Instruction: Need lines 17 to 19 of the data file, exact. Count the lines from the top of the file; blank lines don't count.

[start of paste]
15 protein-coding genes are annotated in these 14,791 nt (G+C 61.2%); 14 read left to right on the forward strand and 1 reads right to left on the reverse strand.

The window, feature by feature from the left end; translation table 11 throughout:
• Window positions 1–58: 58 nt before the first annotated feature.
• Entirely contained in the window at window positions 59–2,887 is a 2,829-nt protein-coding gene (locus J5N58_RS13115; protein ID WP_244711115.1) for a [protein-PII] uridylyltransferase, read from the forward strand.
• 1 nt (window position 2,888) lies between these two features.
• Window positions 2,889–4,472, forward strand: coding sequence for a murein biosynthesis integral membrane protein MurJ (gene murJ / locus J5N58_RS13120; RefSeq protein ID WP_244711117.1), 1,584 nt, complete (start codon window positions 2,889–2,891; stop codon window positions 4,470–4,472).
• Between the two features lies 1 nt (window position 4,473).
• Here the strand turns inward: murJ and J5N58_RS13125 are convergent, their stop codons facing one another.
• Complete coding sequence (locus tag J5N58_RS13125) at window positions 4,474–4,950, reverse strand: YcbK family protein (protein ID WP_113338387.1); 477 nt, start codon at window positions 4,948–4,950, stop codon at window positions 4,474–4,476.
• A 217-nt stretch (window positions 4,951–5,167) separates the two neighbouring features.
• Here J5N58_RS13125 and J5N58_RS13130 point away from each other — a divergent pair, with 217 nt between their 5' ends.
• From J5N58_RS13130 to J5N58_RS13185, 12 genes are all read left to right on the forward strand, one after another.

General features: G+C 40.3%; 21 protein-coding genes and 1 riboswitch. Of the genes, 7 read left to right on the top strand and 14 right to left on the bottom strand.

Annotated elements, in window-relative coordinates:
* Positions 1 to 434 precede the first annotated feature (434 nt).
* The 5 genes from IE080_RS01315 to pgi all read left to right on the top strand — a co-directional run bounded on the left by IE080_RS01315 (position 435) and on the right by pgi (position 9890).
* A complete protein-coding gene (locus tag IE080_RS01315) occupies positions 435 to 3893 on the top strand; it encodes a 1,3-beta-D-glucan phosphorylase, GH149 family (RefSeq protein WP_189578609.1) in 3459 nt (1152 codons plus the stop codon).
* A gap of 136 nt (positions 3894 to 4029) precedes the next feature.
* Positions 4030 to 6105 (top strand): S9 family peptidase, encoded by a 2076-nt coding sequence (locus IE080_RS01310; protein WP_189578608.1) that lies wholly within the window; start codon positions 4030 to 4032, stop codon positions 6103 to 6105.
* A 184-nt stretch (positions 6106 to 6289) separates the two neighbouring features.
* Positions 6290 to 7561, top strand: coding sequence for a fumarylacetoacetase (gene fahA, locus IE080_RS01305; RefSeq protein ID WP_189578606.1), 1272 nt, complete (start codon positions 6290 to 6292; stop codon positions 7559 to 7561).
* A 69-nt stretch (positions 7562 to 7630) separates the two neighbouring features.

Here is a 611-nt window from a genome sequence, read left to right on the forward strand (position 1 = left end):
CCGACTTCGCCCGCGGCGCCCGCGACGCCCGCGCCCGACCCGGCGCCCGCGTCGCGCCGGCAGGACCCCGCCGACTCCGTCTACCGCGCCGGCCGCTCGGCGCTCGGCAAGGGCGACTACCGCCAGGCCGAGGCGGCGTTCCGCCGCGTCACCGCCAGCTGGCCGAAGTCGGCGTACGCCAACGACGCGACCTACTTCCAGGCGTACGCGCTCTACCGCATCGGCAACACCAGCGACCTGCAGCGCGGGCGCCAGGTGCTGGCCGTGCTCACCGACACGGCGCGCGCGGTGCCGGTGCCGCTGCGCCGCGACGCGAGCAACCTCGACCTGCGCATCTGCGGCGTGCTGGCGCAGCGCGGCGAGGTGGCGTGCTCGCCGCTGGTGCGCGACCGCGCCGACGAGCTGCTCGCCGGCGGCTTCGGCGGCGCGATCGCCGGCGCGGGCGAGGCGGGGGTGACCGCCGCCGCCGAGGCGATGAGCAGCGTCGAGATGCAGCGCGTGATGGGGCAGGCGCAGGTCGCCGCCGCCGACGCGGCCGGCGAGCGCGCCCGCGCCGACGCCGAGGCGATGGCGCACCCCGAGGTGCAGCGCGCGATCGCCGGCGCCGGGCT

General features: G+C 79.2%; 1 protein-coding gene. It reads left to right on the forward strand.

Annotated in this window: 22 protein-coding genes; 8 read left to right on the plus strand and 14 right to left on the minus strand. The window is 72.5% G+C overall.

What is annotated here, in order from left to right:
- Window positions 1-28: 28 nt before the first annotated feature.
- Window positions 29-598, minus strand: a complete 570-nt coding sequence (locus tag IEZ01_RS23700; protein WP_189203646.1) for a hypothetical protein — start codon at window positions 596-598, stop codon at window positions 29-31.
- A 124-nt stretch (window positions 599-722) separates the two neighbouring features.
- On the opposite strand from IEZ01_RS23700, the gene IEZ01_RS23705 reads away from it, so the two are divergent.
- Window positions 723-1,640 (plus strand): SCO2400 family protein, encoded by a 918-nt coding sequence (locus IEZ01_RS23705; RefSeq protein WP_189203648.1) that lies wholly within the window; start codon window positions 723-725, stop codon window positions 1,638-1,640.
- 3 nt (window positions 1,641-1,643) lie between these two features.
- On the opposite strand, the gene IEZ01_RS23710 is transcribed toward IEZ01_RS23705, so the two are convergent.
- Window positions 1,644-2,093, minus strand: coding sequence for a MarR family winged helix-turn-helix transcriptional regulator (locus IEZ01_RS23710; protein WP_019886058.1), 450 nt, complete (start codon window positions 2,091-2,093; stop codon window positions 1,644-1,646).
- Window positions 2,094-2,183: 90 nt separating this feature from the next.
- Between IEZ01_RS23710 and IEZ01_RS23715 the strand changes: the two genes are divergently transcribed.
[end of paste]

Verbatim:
* A complete protein-coding gene (locus tag IE080_RS01315) occupies positions 435 to 3893 on the top strand; it encodes a 1,3-beta-D-glucan phosphorylase, GH149 family (RefSeq protein WP_189578609.1) in 3459 nt (1152 codons plus the stop codon).
* A gap of 136 nt (positions 3894 to 4029) precedes the next feature.
* Positions 4030 to 6105 (top strand): S9 family peptidase, encoded by a 2076-nt coding sequence (locus IE080_RS01310; protein WP_189578608.1) that lies wholly within the window; start codon positions 4030 to 4032, stop codon positions 6103 to 6105.